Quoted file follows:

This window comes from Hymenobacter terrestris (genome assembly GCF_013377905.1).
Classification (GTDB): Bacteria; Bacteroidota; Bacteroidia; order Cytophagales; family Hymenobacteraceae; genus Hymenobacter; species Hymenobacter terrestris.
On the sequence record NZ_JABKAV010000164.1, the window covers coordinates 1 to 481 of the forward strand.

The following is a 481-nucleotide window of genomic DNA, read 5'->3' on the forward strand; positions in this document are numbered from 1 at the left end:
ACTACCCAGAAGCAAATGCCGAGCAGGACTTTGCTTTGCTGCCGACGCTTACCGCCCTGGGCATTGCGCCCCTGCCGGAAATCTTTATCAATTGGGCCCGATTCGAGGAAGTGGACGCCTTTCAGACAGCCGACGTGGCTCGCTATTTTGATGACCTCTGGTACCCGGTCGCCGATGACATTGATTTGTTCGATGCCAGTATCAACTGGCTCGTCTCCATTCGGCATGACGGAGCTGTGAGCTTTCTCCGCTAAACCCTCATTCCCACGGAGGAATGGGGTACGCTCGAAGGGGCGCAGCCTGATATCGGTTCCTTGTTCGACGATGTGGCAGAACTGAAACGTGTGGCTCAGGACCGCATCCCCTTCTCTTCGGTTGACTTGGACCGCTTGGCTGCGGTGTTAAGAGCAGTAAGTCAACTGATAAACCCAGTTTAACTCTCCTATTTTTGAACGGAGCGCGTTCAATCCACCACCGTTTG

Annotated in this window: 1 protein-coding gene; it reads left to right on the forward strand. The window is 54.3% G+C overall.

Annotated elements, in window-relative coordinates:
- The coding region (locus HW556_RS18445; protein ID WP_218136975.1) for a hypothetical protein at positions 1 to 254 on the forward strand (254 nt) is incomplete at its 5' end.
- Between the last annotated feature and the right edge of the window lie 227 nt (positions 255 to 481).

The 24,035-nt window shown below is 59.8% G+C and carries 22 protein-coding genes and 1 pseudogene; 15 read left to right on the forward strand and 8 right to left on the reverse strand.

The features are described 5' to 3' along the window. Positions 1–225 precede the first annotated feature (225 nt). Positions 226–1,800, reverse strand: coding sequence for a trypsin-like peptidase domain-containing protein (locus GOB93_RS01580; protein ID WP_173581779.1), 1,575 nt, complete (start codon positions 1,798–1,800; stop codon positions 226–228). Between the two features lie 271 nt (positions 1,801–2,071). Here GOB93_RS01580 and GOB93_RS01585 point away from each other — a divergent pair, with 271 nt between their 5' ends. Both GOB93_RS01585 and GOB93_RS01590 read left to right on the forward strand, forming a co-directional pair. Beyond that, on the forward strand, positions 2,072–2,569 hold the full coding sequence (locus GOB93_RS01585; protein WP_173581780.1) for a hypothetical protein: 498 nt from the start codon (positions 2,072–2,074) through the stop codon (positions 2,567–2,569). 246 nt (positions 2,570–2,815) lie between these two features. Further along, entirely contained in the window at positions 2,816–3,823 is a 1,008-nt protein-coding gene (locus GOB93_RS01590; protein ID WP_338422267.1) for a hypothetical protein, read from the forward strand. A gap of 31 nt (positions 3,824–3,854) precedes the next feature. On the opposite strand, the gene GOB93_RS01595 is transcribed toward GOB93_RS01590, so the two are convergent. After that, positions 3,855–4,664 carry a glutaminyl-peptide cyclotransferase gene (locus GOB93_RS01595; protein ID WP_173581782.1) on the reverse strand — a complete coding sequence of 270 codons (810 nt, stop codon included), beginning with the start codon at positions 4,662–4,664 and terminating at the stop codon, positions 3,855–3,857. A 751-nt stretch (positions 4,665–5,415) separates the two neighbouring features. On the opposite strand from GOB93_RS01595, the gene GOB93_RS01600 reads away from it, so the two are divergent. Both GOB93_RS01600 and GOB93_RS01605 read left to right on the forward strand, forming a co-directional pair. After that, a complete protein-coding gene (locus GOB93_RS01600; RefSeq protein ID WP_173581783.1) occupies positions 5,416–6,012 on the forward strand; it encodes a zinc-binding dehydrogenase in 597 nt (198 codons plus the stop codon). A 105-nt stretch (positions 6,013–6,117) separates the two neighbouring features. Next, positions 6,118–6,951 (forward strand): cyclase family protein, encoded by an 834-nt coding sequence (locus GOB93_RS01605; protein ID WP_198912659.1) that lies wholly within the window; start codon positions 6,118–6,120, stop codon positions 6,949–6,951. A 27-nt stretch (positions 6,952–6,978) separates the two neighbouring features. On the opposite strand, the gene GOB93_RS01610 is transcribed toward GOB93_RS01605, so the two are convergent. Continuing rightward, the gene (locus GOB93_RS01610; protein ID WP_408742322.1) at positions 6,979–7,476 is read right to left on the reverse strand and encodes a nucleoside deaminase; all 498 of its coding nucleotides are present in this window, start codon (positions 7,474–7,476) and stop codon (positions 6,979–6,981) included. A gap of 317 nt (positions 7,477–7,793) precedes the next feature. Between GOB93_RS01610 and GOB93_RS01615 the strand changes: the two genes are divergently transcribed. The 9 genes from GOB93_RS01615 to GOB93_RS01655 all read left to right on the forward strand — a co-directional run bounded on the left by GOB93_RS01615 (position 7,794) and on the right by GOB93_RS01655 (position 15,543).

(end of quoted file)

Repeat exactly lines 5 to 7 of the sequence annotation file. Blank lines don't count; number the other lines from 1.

ACTACCCAGAAGCAAATGCCGAGCAGGACTTTGCTTTGCTGCCGACGCTTACCGCCCTGGGCATTGCGCCCCTGCCGGAAATCTTTATCAATTGGGCCCGATTCGAGGAAGTGGACGCCTTTCAGACAGCCGACGTGGCTCGCTATTTTGATGACCTCTGGTACCCGGTCGCCGATGACATTGATTTGTTCGATGCCAGTATCAACTGGCTCGTCTCCATTCGGCATGACGGAGCTGTGAGCTTTCTCCGCTAAACCCTCATTCCCACGGAGGAATGGGGTACGCTCGAAGGGGCGCAGCCTGATATCGGTTCCTTGTTCGACGATGTGGCAGAACTGAAACGTGTGGCTCAGGACCGCATCCCCTTCTCTTCGGTTGACTTGGACCGCTTGGCTGCGGTGTTAAGAGCAGTAAGTCAACTGATAAACCCAGTTTAACTCTCCTATTTTTGAACGGAGCGCGTTCAATCCACCACCGTTTG

Annotated in this window: 1 protein-coding gene; it reads left to right on the forward strand. The window is 54.3% G+C overall.

Annotated elements, in window-relative coordinates: